7. Ionizing radiation and fungal stress

  8. Astrobiology

These topics were selected in the context of the research-related and applied issues of the day (see above).


01 Anderson Ferreira da Cunha – Departamento de Genética e Evolução, Universidade Federal de São Carlos, São Carlos, SP, Brazil. Talk: Thermotolerant and ethanol-resistant Saccharomyces cerevisiae strains: Isolation, molecular characterization and evaluation of gene expression of stress related genes.

02 Célia Maria de Almeida Soares – Universidade Federal de Goiás, Goiânia, Goiás, Brazil. Talk: Metabolic changes in Paracoccidioides spp. during host infection.

03 Chengshu Wang – Institute of Plant Physiology and Ecology, Shanghai Institutes for Biological Sciences, Chinese Academy of Sciences, Shanghai, China. Talk: Oxidative stress in entomopathogenic fungal culture degeneration: cause or effect? 

04 Claudina Rodrigues-Pousada – Universidade Nova de Lisboa, Lisbon, Portugal. Talk: Molecular mechanisms of arsenic detoxification: novel insights from yeast.

05 Debora Bell-Pedersen – Texas A&M University, Texas, USA. Talk: Circadian Clock Regulation of sress response pathways in Neurospora.

06 Diego Bonatto – Universidade Federal do Rio Grande do Sul (UFRGS), Porto Alegre, RS, Brazil. Talk: Lactic acid as a stressful molecule for yeast in sourdough and lambic mixed fermentations.

07 Drauzio E. N. Rangel – Universidade Federal de Goiás, Goiânia, GO, Brazil. Talk: Asphyxiated entomopathogenic fungi during mycelial growth produce conidia with increased stress tolerance.

08 Elias Hakalehto – University of Eastern Finland, Kuopio, Finland. Talk: Competitive interactions between fungi and other microbes in stressed ecosystems.

09 Elis C. A. Eleutherio – Universidade Federal do Rio de Janeiro, Rio de Janeiro, RJ, Brazil. Talk: Oxidative Stress: Learning from yeast lessons. 

10 Everton K. K. Fernandes – Universidade Federal de Goiás, Goiânia, GO, Brazil. Talk: Tolerance of entomopathogenic fungi to solar ultraviolet radiation: a review on screening of strains and their formulation.

11 Gilberto U. L. Braga – Universidade de São Paulo, Ribeirão Preto, SP,  Brazil. Talk:  Photodynamic antimicrobial treatment as an alternative to reduce fungal pathogens populations.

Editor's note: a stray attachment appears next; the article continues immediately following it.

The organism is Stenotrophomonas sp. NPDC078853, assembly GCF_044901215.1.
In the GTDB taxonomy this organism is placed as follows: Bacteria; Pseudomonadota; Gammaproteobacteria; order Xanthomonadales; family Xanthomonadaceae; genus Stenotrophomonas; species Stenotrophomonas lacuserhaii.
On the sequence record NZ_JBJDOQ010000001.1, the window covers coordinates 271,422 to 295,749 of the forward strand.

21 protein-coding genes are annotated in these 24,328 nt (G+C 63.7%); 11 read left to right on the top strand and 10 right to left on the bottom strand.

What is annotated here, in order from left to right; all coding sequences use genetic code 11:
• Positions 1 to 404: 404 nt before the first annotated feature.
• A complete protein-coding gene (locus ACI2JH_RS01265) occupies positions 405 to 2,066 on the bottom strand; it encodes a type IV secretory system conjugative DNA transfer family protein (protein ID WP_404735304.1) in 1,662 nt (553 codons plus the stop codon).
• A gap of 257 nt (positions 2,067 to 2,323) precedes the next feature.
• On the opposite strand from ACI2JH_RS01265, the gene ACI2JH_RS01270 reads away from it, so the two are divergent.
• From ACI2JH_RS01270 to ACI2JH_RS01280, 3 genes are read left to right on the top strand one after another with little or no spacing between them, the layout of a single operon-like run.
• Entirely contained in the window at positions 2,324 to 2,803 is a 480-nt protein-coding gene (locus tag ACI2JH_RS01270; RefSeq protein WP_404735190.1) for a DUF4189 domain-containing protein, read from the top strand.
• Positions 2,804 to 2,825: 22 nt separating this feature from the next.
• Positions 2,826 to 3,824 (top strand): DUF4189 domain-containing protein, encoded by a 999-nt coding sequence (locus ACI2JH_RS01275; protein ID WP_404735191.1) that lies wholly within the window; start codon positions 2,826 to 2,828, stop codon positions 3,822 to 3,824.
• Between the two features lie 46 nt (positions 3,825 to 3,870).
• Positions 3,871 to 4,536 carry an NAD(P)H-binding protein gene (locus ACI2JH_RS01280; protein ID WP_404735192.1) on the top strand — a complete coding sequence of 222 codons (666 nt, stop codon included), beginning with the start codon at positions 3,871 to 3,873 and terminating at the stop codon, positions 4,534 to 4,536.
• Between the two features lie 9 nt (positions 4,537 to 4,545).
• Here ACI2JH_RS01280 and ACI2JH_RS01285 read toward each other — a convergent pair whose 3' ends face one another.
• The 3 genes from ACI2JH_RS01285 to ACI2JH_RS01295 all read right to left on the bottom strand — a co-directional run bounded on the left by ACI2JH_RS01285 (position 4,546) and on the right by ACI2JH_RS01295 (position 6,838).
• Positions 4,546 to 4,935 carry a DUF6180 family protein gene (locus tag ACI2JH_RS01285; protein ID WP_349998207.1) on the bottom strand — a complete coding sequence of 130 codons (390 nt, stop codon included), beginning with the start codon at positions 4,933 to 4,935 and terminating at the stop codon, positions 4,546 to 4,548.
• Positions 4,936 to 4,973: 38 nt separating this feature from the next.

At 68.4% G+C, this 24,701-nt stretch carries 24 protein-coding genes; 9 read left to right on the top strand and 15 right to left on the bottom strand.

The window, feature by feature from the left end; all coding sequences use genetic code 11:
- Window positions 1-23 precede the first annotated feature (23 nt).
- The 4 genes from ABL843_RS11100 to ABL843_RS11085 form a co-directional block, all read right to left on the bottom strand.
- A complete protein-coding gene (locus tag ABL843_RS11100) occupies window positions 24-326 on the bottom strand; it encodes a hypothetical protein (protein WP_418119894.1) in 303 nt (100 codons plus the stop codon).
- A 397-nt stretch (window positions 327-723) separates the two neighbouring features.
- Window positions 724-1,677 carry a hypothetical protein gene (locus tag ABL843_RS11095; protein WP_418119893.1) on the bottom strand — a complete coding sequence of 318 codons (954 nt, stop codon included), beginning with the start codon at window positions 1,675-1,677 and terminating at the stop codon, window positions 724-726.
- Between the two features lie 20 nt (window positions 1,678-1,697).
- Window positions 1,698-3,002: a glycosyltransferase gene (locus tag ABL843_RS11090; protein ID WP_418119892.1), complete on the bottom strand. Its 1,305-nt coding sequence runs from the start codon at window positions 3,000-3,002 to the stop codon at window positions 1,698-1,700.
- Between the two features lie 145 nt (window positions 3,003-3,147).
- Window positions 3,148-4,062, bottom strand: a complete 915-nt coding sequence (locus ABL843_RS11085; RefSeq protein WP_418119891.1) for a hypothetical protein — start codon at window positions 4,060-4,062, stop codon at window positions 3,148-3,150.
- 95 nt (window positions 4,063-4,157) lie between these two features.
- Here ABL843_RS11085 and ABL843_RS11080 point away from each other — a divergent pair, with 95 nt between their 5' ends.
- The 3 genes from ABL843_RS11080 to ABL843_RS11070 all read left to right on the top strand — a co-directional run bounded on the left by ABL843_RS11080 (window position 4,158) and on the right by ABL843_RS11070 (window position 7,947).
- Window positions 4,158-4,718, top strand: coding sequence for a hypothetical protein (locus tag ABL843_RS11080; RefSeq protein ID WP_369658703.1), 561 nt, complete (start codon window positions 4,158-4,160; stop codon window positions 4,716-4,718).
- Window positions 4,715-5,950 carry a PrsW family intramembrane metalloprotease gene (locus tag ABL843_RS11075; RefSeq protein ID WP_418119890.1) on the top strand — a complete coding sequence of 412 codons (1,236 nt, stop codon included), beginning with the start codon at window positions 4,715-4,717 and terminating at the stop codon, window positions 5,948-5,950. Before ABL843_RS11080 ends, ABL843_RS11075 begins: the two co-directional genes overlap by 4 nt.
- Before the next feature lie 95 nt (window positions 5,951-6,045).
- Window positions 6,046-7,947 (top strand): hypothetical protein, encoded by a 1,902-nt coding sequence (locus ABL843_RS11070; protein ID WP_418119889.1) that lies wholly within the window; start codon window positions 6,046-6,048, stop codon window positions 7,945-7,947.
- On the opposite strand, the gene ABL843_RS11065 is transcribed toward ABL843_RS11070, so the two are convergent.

12 Gustavo H. Goldman Universidade de São Paulo, Ribeirão Preto, SP,  Brazil. Talk: Carbon catabolite repression in filamentous fungi.

13 Iran Malavazi – Universidade Federal de São Carlos (UFSCAR), São Carlos, SP, Brazil. Talk: The contribution of the Cell Wall Integrity Pathway to virulence in Aspergillus fumigatus. 

14 Jesus Aguirre – Universidad Nacional Autónoma de México (UNAM), Mexico. Talk: ROS sensing and fungal cell differentiation.

15 John E. Hallsworth – Queen’s University Belfast, UK. Talk: Interventions of glycerol expand the water-activity limit for life: ecology and biophyisics of extreme fungal xerophiles.

16 Jon Takemoto – Utah State University, Logan, UT, USA. Talk: New generation aminoglycoside fungicides.

17 Laura Selbmann – Tuscia University, Viterbo, Italy. Talk: Resistance of Antarctic cryptoendolithic fungi to radiations.

18 Luis Corrochano – Universidad de Sevilla, Spain. Talk: Light in the fungal world: a signal from the environment and a stress for the cell.

19 Luis Larrondo – Pontificia Universidad Católica de Chile, Santiago, Chile. Talk: New functions for an old protein: examining the role of FREQUENCY in clock regulation, nutritional sensing,  and stress responses in the phytopathogen Botrytis cinerea.

20 Márcia Eliana da Silva Ferreira – Universidade de São Paulo, Ribeirão Preto, SP. Talk: CO2 sensing in Aspergillus fumigatus.

21 Maria Celia Bertolini – Universidade Estadual Paulista (UNESP), Araraquara, SP, Brazil. Talk: A novel transcription factor regulating oxidative stress in Neurospora crassa.

22 Mario A. Fares -Department of Abiotic Stress, Institute of Molecular and Celular Biology of Plants (CSIC-UPV), Valencia, Spain. Talk: The role of gene duplication in the origin of adaptations to abiotic stress in yeast.

23 Michelle Momany – University of Georgia, Athens, GA, USA. Talk: Heterogeneity and fungal stress response

24 Monika Schmoll – Austrian Institute of Technology GmbH, Tulln, Austria. Talk: Fungi: Light dependent regulation of carbon and secondary metabolism in Trichoderma reesei. 

25 Natalia Requena – Karlsruhe Institute of Technology, Karlsruhe, Germany. Talk: Striving for a life in harmony in the arbuscular mycorrhizal symbiosis. 

26 Nicolás Pedrini – Instituto de Investigaciones Bioquímicas de La Plata, Facultad de Ciencias Médicas, La Plata, Argentina. Talk: Molecular interactions between entomopathogenic fungi and their insect host: insights into both cuticle and hemolymph battlefield.